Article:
This Week at NASA | This Week @ NASA: Media View Barge Pegasus and SLS Hardware
Media View Barge Pegasus and SLS Hardware
On May 16, NASA held a media event at Marshall Space Flight Center in Huntsville, Alabama, to highlight the recent arrival of the barge Pegasus with the first core stage test article for NASA’s Space Launch System (SLS) rocket. NASA modified Pegasus to accommodate the massive SLS core stage, increasing the barge’s length and weight-carrying capacity. The core stage test article – manufactured at the agency’s Michoud Assembly Facility, in New Orleans – is the first of four core stage test articles scheduled to be delivered to Marshall for testing. This delivery marks a critical milestone toward Exploration Mission-1 (EM-1), the first flight of SLS and NASA’s Orion spacecraft. It also brings the agency a step closer to sending humans to deep space destinations – including Mars.
Lightfoot Discusses Future Exploration Goals
Also on May 16, NASA’s Acting Administrator Robert Lightfoot discussed the agency’s goals and plans for the future during a conversation with journalist Alison Stewart at The Atlantic’s space forum, “On the Launchpad: Return to Deep Space.” The event, held at the Newseum in Washington, brought together policy makers, key players from NASA, and space industry experts to explore the technologies needed for successful human missions to deep space. Lightfoot highlighted the agency’s plans for a flexible, reusable and sustainable infrastructure to support exploration missions of increasing complexity that will eventually take humans to Mars.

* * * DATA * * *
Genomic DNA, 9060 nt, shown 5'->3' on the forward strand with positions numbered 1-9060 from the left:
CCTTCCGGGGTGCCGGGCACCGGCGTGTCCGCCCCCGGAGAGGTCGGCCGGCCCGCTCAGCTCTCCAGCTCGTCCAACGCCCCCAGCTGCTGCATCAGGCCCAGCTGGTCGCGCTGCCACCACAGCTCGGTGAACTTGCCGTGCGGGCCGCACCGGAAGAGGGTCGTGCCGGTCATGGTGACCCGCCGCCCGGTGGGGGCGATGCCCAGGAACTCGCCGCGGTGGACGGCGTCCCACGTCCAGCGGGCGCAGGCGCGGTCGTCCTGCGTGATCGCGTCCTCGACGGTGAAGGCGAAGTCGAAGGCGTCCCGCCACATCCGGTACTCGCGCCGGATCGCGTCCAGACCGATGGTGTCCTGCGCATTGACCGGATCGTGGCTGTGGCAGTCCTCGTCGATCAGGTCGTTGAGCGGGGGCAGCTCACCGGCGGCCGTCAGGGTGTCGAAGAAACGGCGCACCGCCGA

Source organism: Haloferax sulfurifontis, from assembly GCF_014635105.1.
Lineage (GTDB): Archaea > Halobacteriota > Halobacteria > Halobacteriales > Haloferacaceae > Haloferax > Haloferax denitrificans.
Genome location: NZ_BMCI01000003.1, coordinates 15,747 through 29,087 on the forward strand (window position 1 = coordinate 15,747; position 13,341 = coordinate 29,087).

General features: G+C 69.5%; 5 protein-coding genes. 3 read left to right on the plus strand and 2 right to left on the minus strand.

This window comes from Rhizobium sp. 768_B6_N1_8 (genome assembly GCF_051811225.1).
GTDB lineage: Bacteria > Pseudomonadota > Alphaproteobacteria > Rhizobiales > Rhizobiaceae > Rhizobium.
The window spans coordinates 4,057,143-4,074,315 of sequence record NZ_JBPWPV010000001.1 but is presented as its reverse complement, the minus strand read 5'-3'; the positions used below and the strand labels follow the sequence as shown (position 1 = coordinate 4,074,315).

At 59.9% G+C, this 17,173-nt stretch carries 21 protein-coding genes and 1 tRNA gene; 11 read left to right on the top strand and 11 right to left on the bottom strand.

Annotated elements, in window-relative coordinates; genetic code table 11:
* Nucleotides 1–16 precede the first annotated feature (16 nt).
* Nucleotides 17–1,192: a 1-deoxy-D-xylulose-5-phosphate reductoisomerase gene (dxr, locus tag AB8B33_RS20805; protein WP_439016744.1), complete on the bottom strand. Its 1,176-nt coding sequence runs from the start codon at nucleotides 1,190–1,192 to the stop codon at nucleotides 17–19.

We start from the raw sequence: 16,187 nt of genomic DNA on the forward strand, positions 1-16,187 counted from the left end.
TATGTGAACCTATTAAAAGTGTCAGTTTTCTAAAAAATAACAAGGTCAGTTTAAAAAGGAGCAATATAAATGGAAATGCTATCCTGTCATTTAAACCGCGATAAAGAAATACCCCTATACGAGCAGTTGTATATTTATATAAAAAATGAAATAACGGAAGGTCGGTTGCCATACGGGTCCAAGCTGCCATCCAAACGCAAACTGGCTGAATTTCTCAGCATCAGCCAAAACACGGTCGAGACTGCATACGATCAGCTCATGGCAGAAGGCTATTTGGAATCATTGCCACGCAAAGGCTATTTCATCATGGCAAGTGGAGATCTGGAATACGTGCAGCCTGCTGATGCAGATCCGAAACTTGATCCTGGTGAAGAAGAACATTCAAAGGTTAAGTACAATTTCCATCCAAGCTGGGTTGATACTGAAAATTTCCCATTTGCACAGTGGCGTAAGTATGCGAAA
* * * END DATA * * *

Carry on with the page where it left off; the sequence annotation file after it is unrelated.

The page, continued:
Ochoa, Foale Inducted into Hall of Fame
The U.S. Astronaut Hall of Fame inducted its two newest members on May 19. Ellen Ochoa, the director of NASA’s Johnson Space Center in Houston, veteran of four spaceflights and the first Hispanic woman to go to space, and Mike Foale, who has served on the space shuttle, the Russian space station Mir, and the International Space Station, were inducted to the hall during a ceremony at the Kennedy Space Center Visitor Complex in Florida.
Virtual Tour of Meteorite Lab
NASA took students and educators on a virtual tour inside Johnson Space Center’s Meteorite Curation Laboratory recently. The activity highlighted the special facilities and tools used to examine meteorites discovered in Antarctica and explained how these rocks help researchers understand more about our solar system. The tour was part of NASA’s partnership with Texas Instruments to host “The Search for STEMnauts,” a virtual scavenger hunt designed to ignite students’ interest in science, technology, engineering and math (STEM).
And that’s what’s up this week @NASA …(c)2017 NASA | SCVTV